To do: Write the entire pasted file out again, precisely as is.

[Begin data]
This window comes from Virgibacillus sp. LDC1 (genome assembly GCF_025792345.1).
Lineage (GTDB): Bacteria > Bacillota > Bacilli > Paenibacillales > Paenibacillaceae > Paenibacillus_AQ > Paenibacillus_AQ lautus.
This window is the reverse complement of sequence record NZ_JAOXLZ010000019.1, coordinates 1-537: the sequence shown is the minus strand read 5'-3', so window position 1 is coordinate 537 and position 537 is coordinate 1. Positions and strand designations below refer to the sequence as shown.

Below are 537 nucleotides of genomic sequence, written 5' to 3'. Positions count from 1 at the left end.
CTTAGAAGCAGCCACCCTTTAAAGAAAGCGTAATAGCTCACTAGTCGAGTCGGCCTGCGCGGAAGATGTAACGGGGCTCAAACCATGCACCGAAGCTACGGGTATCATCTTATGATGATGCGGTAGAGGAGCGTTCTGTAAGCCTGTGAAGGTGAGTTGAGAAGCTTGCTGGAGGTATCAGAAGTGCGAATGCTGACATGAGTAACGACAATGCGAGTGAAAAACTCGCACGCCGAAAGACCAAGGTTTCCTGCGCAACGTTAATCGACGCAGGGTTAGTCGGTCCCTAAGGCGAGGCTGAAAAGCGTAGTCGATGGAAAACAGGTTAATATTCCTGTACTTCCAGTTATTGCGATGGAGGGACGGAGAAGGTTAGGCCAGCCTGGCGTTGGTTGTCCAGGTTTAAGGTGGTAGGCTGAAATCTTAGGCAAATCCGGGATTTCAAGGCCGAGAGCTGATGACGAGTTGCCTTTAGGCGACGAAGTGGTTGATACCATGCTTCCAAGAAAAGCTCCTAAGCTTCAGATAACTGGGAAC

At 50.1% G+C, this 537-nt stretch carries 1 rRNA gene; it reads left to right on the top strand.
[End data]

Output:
This window comes from Virgibacillus sp. LDC1 (genome assembly GCF_025792345.1).
Lineage (GTDB): Bacteria > Bacillota > Bacilli > Paenibacillales > Paenibacillaceae > Paenibacillus_AQ > Paenibacillus_AQ lautus.
This window is the reverse complement of sequence record NZ_JAOXLZ010000019.1, coordinates 1-537: the sequence shown is the minus strand read 5'-3', so window position 1 is coordinate 537 and position 537 is coordinate 1. Positions and strand designations below refer to the sequence as shown.

Below are 537 nucleotides of genomic sequence, written 5' to 3'. Positions count from 1 at the left end.
CTTAGAAGCAGCCACCCTTTAAAGAAAGCGTAATAGCTCACTAGTCGAGTCGGCCTGCGCGGAAGATGTAACGGGGCTCAAACCATGCACCGAAGCTACGGGTATCATCTTATGATGATGCGGTAGAGGAGCGTTCTGTAAGCCTGTGAAGGTGAGTTGAGAAGCTTGCTGGAGGTATCAGAAGTGCGAATGCTGACATGAGTAACGACAATGCGAGTGAAAAACTCGCACGCCGAAAGACCAAGGTTTCCTGCGCAACGTTAATCGACGCAGGGTTAGTCGGTCCCTAAGGCGAGGCTGAAAAGCGTAGTCGATGGAAAACAGGTTAATATTCCTGTACTTCCAGTTATTGCGATGGAGGGACGGAGAAGGTTAGGCCAGCCTGGCGTTGGTTGTCCAGGTTTAAGGTGGTAGGCTGAAATCTTAGGCAAATCCGGGATTTCAAGGCCGAGAGCTGATGACGAGTTGCCTTTAGGCGACGAAGTGGTTGATACCATGCTTCCAAGAAAAGCTCCTAAGCTTCAGATAACTGGGAAC

At 50.1% G+C, this 537-nt stretch carries 1 rRNA gene; it reads left to right on the top strand.